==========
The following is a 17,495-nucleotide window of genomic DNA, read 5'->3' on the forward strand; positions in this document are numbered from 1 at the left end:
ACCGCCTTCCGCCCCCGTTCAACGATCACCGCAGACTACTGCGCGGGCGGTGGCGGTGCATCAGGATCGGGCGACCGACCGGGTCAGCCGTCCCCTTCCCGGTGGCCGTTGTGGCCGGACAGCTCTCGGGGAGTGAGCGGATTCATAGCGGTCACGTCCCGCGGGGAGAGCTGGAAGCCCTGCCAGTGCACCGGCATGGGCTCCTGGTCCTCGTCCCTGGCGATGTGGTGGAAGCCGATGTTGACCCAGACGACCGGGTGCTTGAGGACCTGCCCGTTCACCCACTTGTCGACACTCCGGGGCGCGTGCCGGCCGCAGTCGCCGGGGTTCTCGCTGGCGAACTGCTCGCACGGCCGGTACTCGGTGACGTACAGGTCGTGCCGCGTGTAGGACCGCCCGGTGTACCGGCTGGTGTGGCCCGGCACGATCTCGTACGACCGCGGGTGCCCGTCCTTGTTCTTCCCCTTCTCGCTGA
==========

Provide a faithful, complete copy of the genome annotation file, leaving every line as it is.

The following is a 17,495-nucleotide window of genomic DNA, read 5'->3' on the forward strand; positions in this document are numbered from 1 at the left end:
ACCGCCTTCCGCCCCCGTTCAACGATCACCGCAGACTACTGCGCGGGCGGTGGCGGTGCATCAGGATCGGGCGACCGACCGGGTCAGCCGTCCCCTTCCCGGTGGCCGTTGTGGCCGGACAGCTCTCGGGGAGTGAGCGGATTCATAGCGGTCACGTCCCGCGGGGAGAGCTGGAAGCCCTGCCAGTGCACCGGCATGGGCTCCTGGTCCTCGTCCCTGGCGATGTGGTGGAAGCCGATGTTGACCCAGACGACCGGGTGCTTGAGGACCTGCCCGTTCACCCACTTGTCGACACTCCGGGGCGCGTGCCGGCCGCAGTCGCCGGGGTTCTCGCTGGCGAACTGCTCGCACGGCCGGTACTCGGTGACGTACAGGTCGTGCCGCGTGTAGGACCGCCCGGTGTACCGGCTGGTGTGGCCCGGCACGATCTCGTACGACCGCGGGTGCCCGTCCTTGTTCTTCCCCTTCTCGCTGA